Page Number: xxii
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Chapter 1 Quotes

People always ask how they can help...A starting point is to be brutally realistic about the complexities of achieving change. To be blunt, humanitarians sometimes exaggerate and oversell, eliding pitfalls. They sometimes torture frail data until it yields the demanded ‘proof’ of success.

Related Characters: Nicholas D. Kristof (speaker), Sheryl WuDunn (speaker), Meena Hasina
Page Number: 17
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Chapter 2 Quotes

The tools to crush modern slavery exist, but the political will is lacking. That must be the starting point of any abolitionist movement.

Related Characters: Nicholas D. Kristof (speaker), Sheryl WuDunn (speaker)
Page Number: 24
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Rescuing girls from brothels is the easy part, however. The challenge is keeping them from returning. The stigma that the girls feel in their communities after being freed, coupled with drug dependencies or threats from pimps, often lead them to return to the red-light district. It’s enormously dispiriting for well-meaning aid workers who oversee a brothel raid to take the girls back to a shelter and give them food and medical care, only to see the girls climb over the back wall.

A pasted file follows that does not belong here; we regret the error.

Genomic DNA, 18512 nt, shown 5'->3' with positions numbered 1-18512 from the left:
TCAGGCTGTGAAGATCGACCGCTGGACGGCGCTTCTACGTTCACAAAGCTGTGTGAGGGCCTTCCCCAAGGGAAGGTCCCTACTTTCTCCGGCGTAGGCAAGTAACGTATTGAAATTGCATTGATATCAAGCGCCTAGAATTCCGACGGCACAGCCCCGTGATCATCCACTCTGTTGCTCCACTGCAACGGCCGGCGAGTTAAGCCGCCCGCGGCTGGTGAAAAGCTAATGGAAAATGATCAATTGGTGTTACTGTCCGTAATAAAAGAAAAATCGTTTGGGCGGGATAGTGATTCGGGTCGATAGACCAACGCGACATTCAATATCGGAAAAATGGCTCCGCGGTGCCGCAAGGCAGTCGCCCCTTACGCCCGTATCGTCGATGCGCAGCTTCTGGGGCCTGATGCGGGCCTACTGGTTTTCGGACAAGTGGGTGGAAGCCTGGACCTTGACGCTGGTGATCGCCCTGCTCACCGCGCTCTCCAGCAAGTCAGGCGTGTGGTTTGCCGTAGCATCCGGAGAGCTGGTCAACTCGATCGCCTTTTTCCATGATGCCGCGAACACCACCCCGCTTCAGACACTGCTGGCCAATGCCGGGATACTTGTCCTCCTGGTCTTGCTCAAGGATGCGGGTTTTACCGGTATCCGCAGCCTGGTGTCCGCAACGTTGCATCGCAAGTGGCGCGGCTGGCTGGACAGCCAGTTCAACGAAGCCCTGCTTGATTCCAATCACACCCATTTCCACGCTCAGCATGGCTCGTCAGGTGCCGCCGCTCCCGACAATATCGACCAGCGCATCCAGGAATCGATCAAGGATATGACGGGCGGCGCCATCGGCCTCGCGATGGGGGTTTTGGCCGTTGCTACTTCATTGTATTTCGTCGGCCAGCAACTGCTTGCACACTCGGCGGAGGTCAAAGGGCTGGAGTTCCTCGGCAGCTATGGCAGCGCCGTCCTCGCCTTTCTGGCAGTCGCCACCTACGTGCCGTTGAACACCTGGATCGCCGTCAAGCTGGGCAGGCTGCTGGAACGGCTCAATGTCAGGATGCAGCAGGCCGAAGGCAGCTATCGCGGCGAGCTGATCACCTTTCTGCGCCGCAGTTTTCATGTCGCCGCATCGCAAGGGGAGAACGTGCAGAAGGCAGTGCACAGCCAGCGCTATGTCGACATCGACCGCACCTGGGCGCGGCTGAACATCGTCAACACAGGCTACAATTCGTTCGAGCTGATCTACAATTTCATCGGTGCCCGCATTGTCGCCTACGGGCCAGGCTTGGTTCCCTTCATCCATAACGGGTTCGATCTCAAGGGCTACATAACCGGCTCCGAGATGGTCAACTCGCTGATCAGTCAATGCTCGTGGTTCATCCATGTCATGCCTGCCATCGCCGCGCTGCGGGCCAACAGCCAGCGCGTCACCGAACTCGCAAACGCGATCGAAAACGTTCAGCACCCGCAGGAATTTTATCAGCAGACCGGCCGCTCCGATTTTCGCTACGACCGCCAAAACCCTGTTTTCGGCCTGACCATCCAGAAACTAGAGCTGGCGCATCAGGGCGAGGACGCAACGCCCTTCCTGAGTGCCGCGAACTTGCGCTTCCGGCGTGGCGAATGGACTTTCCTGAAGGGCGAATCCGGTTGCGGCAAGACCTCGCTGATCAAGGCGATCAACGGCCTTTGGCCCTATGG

Related Characters: Nicholas D. Kristof (speaker), Sheryl WuDunn (speaker), Srey Neth, Srey Momm
Page Number: 35
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Chapter 3 Quotes

‘Empowerment’ is a cliché in the aid community, but it is truly what is needed. The first step toward greater justice is to transform that culture of female docility and subservience, so that women themselves become more assertive and demanding. As we said earlier, that is, of course, easy for outsiders like us to say: We’re not the ones who run horrible risks for speaking up. But when a woman does stand up, it’s imperative that outsiders champion her; we also must nurture institutions to protect such people.

Related Characters: Nicholas D. Kristof (speaker), Sheryl WuDunn (speaker), Usha Narayane, Akku Yadav, Goretti Nyabenda
Page Number: 53
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Chapter 4 Quotes

Surveys suggest that about one third of all women worldwide face beatings in the home. Women aged fifteen through forty-four are more likely to be maimed or die from male violence than from cancer, malaria, traffic accidents, and war combined.

Related Characters: Nicholas D. Kristof (speaker), Sheryl WuDunn (speaker)
Page Number: 61